Motor Racing: The tarnishing of Benetton: Grand prix's leading team show a united front, but more trauma awaits on the road from the podium to the pits - Richard Williams explains the fall from grace of Formula One's audacious high-flyers

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The Independent Online
BACK ON a bright, showery morning last March, a week before he caught the plane to Sao Paulo for the season's first grand prix, Ross Brawn leaned back in the chair of his office at the Benetton racing car factory in the Oxfordshire countryside, blinked behind his big round spectacles and smiled his owlish smile as he considered the question of complying with Formula One's new ban on computerised driver aids.

Do you feel, Benetton's design chief was being asked, that you're likely to stray into any of these new grey areas of illegality?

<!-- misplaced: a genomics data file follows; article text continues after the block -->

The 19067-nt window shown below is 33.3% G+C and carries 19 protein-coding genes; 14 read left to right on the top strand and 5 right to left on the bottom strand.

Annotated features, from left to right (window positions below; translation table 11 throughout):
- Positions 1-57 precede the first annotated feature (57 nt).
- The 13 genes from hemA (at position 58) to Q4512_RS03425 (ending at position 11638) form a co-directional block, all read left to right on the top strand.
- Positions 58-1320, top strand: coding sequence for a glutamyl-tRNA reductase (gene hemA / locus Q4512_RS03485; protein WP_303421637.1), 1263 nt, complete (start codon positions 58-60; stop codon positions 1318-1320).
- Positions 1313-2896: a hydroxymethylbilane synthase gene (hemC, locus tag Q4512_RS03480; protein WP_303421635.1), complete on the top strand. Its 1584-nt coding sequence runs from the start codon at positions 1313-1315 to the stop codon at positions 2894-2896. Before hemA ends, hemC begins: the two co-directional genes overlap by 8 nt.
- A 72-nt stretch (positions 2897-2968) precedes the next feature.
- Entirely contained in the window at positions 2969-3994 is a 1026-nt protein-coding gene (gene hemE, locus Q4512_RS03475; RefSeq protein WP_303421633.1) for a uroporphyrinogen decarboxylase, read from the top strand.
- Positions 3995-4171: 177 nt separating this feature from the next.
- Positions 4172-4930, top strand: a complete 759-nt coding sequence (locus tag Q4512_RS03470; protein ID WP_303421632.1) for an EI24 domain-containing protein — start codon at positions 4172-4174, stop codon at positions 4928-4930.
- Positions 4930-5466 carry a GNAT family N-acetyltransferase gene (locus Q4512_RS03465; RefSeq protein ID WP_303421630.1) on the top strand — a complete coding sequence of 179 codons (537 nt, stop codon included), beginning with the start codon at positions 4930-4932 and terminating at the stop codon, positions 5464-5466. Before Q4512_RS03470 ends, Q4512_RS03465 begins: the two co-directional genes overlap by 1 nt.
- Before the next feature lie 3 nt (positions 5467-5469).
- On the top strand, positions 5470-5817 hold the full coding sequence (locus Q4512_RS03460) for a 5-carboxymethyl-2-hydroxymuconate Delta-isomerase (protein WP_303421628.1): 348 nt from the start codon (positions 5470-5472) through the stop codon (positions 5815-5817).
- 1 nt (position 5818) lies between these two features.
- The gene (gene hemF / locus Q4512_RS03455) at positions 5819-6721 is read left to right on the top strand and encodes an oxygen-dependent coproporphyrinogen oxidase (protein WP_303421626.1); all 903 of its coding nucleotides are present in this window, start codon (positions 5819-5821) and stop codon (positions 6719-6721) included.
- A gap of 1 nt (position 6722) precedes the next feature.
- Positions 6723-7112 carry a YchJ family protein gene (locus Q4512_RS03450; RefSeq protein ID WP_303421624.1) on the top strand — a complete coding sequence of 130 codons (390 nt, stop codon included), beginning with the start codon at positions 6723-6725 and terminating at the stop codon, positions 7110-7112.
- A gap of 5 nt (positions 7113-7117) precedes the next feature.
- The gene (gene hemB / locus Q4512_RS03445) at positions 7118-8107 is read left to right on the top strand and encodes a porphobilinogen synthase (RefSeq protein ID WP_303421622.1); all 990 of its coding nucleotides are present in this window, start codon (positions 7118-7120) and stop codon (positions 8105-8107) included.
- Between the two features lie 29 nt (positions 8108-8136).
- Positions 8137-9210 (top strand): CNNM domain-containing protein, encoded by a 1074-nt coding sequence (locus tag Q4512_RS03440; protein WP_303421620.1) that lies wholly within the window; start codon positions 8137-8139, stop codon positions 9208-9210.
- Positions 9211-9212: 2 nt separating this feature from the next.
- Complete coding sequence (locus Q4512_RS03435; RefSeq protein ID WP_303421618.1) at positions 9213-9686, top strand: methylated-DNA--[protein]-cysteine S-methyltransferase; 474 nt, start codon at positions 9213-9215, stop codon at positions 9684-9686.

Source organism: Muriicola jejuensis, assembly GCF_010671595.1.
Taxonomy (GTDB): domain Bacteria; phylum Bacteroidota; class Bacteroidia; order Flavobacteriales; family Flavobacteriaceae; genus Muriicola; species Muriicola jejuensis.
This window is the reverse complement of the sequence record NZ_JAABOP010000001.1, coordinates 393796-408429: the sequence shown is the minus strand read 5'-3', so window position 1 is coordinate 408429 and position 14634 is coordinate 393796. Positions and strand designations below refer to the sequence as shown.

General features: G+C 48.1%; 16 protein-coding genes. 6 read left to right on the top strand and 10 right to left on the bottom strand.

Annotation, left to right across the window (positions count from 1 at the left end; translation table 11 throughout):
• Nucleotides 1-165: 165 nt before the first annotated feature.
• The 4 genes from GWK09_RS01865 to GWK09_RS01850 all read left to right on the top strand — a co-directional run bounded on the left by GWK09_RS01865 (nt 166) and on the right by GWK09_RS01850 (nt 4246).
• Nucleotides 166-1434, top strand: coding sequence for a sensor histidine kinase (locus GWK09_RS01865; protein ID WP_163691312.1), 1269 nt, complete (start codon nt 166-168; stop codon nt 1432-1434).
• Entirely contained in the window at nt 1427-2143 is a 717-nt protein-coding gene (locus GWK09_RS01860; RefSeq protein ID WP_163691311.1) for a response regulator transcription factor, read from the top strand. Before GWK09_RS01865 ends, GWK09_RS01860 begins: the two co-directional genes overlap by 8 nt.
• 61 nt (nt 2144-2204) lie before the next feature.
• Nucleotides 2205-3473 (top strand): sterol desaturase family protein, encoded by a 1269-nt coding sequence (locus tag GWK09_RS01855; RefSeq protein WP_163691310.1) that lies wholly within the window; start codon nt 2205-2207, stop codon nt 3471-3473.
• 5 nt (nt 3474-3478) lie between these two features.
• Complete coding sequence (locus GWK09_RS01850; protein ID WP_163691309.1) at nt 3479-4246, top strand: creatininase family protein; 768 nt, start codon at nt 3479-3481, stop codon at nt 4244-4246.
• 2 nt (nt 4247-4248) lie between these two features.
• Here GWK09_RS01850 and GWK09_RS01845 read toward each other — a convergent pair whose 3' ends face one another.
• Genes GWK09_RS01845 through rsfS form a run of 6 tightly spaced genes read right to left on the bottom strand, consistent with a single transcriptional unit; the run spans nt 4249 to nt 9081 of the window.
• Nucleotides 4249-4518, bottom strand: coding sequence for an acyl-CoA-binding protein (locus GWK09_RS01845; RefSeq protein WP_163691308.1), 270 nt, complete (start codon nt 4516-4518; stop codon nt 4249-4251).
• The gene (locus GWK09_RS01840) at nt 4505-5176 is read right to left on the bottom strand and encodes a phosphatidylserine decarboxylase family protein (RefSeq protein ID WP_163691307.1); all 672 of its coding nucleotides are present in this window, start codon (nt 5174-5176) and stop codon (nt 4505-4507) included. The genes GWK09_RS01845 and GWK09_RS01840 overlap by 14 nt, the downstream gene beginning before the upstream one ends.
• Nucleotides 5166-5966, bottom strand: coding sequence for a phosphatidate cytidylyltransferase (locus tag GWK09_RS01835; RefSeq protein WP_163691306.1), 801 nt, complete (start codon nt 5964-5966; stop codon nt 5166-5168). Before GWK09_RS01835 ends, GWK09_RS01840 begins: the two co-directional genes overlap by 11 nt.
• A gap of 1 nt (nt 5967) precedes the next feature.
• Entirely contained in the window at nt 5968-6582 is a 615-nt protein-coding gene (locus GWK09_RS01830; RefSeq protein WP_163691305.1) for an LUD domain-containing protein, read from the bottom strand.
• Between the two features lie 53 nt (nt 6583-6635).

'I don't think so, no. I'm fairly confident we're kosher.'

What about the other teams?

'Well, so much depends on what results people are getting. Ferrari, for instance, have a new front suspension system. Some people think it's legal, others don't. If they started to run away with the races, I'm sure the other teams would become more vociferous in their objections. But if they aren't competitive, people will tend to overlook it.'

Ten days later, nobody was thinking about Ferrari's front suspension system as Ross Brawn stood, still smiling owlishly, on the fringes of the festivities in the Benetton pit at Interlagos, waiting for Michael Schumacher to return from the podium and join the team in a glass of champagne to celebrate a conclusive victory.

No, the Ferrari suspension was forgotten. But up and down the pit lane, other teams were thinking about the way Schumacher had used Brawn's new car to blow away the overwhelming pre-season favourite, Ayrton Senna and his Williams-Renault. Ten races, six more wins, several technical examinations, one mid-race row in the stewards' office, two disqualifications, a fuel fire, two disciplinary tribunals and a driver suspension later, no one in Formula One is thinking about much else.